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Further reading

| English (below) | Dutch (>link) | Web (>link) |

1. Books and articles

a) in English

Donaldson, Bruce. Dutch. A Linguistic History of Holland and Belgium. Amsterdam: Nijhoff, 1983.

Offers a good general introduction, but is not always reliable in its use of terminology. The word 'Holland' in the title, rather than the Netherlands, is an instance in point. There are some factual inaccuracies in the sections on the linguistic situation in Belgium.

Horst, J.M. van der. 'A Brief History of the Dutch Language' in: The Low Countries: Arts and Society in Flanders and the Netherlands. A Yearbook 1996-97. Rekkem: Stichting Ons Erfdeel, pp. 163-72.

A brief English summary of Horst's well received Korte geschiedenis van de Nederlandse taal (see below).

Kerckvoorde, Collette M. van. An Introduction to Middle Dutch. Berlin and New York: Mouton de Gruyter, 1993.

This book offers a comprehensive introduction to Middle Dutch. Analyses and descriptions of grammatical features alternate with passages on, for instance, cultural and socio-economic developments during the High Middle Ages and the position of Dutch within an Indo-European context. Fragments from some of the highlights of Middle Dutch literature have been fully annotated (with English translations where appropriate).

Vandeputte, O. Dutch: The Language of Twenty Million Dutch and Flemish People. Trl. by Theo Hermans and Paul Vincent. Rekkem: Stichting Ons Erfdeel, 1981.

In about sixty pages, this book aims to give 'a precise and scholarly sketch of the development and principal features of [the Dutch] language'. Appendices are devoted to the linguistic characteristics of Dutch, the Dutch dialects, and to Afrikaans. The bibliography lists works aimed primarily at an Anglophone audience. Click (@link) to go to the homepage of the Foundation 'Ons Erfdeel' [Website of the Dutch/Flemish Foundation Ons Erfdeel which promotes the culture of Belgium and the Netherlands abroad. It publishes journals and yearbooks in English and French].

b) in Dutch

Horst, Joop van der and Fred Marschall. Korte geschiedenis van de Nederlandse taal. Third edn. Amsterdam: Nijgh & Van Ditmar, 1992.

This is a concise and very readable overview of the linguistic history of Dutch. It offers excerpts from real historical texts to illustrate the various changes that occurred over the centuries. There are small chapters on Frisian, Afrikaans, Surinamese, and the language situation in Belgium.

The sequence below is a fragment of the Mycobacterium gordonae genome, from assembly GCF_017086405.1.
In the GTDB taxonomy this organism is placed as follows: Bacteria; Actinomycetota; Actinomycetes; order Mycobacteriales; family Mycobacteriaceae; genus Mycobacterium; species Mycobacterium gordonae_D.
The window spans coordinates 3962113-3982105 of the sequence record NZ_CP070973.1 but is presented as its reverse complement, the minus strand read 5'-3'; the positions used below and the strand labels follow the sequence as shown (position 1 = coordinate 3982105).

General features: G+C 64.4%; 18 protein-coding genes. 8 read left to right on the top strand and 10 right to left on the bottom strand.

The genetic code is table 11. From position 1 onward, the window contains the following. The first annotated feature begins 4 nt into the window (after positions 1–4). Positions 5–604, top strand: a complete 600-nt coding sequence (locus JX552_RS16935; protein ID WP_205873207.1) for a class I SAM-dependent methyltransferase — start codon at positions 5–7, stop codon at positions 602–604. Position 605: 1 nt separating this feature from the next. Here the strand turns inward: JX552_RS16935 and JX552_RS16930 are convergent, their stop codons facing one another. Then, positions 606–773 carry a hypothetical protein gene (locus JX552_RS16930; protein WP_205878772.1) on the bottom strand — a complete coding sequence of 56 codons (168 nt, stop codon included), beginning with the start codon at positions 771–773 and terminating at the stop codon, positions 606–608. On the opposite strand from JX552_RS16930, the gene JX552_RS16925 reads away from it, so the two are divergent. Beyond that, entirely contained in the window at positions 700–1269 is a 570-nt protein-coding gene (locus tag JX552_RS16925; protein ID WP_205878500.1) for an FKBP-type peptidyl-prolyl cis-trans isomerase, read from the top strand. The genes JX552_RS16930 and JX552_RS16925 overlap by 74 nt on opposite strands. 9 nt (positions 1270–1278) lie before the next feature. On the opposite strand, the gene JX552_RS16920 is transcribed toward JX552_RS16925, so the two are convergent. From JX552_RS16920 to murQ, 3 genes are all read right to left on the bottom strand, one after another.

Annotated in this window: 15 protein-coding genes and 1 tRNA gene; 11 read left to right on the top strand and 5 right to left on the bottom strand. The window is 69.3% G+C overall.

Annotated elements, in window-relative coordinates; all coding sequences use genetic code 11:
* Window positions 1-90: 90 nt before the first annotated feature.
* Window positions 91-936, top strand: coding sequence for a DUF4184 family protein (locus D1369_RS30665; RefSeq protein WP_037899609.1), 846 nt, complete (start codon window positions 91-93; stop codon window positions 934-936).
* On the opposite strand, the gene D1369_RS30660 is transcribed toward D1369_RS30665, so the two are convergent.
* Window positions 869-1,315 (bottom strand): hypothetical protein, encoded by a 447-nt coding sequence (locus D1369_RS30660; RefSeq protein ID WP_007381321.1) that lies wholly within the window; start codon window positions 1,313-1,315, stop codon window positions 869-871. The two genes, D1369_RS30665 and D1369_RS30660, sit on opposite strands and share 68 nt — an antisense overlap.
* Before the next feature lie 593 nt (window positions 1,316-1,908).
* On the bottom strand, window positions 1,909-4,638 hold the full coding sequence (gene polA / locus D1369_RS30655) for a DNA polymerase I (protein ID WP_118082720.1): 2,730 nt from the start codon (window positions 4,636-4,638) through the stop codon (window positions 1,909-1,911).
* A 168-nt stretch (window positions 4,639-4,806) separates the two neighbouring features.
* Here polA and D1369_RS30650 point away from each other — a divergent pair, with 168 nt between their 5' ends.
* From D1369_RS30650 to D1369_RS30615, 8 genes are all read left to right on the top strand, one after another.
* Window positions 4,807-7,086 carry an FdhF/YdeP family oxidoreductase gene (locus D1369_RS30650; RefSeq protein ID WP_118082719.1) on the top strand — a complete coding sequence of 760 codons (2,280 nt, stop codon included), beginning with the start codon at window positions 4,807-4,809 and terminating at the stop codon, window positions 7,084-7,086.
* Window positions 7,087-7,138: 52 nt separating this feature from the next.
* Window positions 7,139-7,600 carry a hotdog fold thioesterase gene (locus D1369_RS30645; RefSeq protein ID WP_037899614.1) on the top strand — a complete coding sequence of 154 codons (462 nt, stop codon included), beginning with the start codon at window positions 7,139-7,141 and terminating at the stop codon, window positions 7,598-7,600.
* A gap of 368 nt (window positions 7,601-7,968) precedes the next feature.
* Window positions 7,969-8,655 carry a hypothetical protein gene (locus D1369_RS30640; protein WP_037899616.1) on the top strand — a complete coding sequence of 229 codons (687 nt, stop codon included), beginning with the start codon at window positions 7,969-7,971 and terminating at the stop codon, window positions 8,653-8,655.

Quak, A. and J.M. van der Horst. Inleiding Oudnederlands. Leuven: Universitaire Pers Leuven, 2002.

A systematic description of Old Dutch, its grammar, history and historical records, followed by fragments from the Wachtendonck Psalms (>link) and the Egmond (or Leiden) Williram. The book contains a full word list to help you with the reading of the fragments. The extensive bibliography mainly lists books and articles written in Dutch and German.

Toorn, M.C. van de, et al. Geschiedenis van de Nederlandse taal. Amsterdam: Amsterdam University Press, 1997.

As the authors point out themselves in the preface, this scholarly overview (nearly 700 pages long, including a fifty-page bibliography) 'has been written with the language specialist in mind' It is the most demanding of all the works listed in this bibliography.

Vries, Jan W. de, Rolland Willemyns and Peter Burger. Fourth edn. Het verhaal van een taal. Negen eeuwen Nederlands. Amsterdam: Prometheus, 1994.

A richly illustrated, and very accessible history of Dutch aimed at a non-specialist audience. Apart form the historical overview, there are also chapters devoted to Dutch dictionaries and grammar books, dialects, loan words, the difference between Dutch in the Netherlands and Flanders, etc. There is also a Dutch-language video to accompany the book.

Wal, Marijke van der and Cor van Bree, Geschiedenis van het Nederlands. Aulaboeken. Utrecht: Het Spectrum, 1992.

Numbering nearly 500 pages, this overview is geared towards a slightly more specialist audience than Het verhaal van een taal. It starts with a discussion of the Germanic language family in general (paying particular attention to Gothic) and explains the major sound shifts that occurred in this language group. The emergence and disappearance of various grammatical features in Dutch is treated more comprehensively than in the other works mentioned above (with the notable exception of Toorn, 1997). The excellent list of suggested secondary reading and the detailed index make this a reliable work of reference.

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2. Websites

The Department of Germanic Studies at the University of Vienna has an excellent site on the history of Dutch. There is a version in Dutch, German, and English.

Click (@link)


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